This implies that they are in discussions with Castle which would result in Castle being worth several multiples of PCF. There is no material upside in such a situation surely as its a rescue bid and priced accordingly? Read the RNS which talks about "a small minority position". Such situations don't normally end well.

hopes: of course. It is the listing that is an attraction if not the attraction for Castle.

Still of the view though that a deal will not proceed as the price will not be acceptable to Somers. It would be like selling at the bottom.

Thank you CC. Your thoughts appreciated greatly.
Agree with Solarno. A reverse takeover is much more appealing to minority shareholders than selling to an unlisted entity. And it is obviously good news that there is now more than one interested party.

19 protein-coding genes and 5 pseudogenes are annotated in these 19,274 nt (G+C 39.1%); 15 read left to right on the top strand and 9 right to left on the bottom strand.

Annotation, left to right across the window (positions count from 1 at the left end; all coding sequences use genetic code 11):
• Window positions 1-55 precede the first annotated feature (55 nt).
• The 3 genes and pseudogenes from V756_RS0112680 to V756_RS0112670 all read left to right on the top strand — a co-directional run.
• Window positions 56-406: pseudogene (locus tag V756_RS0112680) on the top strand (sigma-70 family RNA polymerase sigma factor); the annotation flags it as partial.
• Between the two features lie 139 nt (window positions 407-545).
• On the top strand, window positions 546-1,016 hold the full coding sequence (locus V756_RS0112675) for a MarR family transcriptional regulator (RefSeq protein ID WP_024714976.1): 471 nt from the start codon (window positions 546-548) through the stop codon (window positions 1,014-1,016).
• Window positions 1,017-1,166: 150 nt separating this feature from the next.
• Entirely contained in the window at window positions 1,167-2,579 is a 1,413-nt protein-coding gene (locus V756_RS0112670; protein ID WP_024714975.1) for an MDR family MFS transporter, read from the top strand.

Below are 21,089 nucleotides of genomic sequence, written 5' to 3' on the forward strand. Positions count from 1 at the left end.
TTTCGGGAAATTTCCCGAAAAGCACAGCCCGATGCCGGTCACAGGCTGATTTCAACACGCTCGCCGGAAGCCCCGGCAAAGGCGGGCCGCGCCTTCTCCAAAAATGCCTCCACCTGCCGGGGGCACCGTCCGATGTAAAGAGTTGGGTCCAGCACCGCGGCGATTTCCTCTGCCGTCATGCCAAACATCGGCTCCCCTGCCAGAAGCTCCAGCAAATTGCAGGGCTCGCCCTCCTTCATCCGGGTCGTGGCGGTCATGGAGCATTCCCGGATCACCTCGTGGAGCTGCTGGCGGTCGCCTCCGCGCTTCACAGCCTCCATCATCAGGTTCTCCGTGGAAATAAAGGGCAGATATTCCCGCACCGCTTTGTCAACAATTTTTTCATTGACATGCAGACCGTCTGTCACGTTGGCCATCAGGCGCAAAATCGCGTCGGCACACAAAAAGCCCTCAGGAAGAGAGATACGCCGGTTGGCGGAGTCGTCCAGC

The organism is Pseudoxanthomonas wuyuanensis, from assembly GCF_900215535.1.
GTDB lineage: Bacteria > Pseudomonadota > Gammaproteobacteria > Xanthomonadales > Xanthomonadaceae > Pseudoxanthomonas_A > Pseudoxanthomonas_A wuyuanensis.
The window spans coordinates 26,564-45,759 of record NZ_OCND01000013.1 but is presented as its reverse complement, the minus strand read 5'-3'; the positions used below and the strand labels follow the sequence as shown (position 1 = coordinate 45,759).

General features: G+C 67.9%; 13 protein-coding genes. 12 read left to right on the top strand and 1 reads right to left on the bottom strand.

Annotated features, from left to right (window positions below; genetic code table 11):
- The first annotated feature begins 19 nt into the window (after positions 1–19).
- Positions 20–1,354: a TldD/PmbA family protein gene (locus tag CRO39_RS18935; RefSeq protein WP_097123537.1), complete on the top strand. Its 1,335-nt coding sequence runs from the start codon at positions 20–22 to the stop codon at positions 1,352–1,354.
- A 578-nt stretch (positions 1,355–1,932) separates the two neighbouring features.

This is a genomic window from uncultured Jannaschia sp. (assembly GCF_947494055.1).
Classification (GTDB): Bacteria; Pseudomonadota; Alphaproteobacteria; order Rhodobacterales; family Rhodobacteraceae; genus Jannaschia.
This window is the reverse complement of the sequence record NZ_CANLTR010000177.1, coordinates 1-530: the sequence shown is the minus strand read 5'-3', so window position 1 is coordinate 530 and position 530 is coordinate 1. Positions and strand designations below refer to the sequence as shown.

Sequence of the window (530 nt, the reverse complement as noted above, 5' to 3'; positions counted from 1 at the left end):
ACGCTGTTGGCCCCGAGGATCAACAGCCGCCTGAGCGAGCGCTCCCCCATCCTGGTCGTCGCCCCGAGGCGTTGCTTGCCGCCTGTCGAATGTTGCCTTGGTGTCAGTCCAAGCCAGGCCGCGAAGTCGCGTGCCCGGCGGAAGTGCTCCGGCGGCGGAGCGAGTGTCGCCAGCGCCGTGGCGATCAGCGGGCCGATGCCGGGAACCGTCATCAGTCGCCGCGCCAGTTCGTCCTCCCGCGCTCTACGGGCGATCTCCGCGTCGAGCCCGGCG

INSP shares jump soon

My post from the weekend below. I make it 1.5 new for 1 current if shareholders other than Somers are required to fully take up the open offer.

Somers currently hold 161.6m shares out of 251m 64.4%

When they put in the £4.2m they get an extra 84.5m shares

So, if no-one subscribes to the OO then:
Somers would own 246.1m shares out of 335.5m 73.3%

If the OO is fully taken up another 137m shares are issued and we then get:
Somers owning 246.1m shares out of 472.5m 52.0%

That would be quite a dilution for Somers.

Also in my opinion,
Putting £11m cash into something with a current market cap of £17m seems a bit desperate.
Current shareholders excluding Somers are 90m shares or around £4.5m. Asking these to put £6.85m or one and a half times the value of their current isn't going to happen. Thus the OO.

Dandi - Post 4028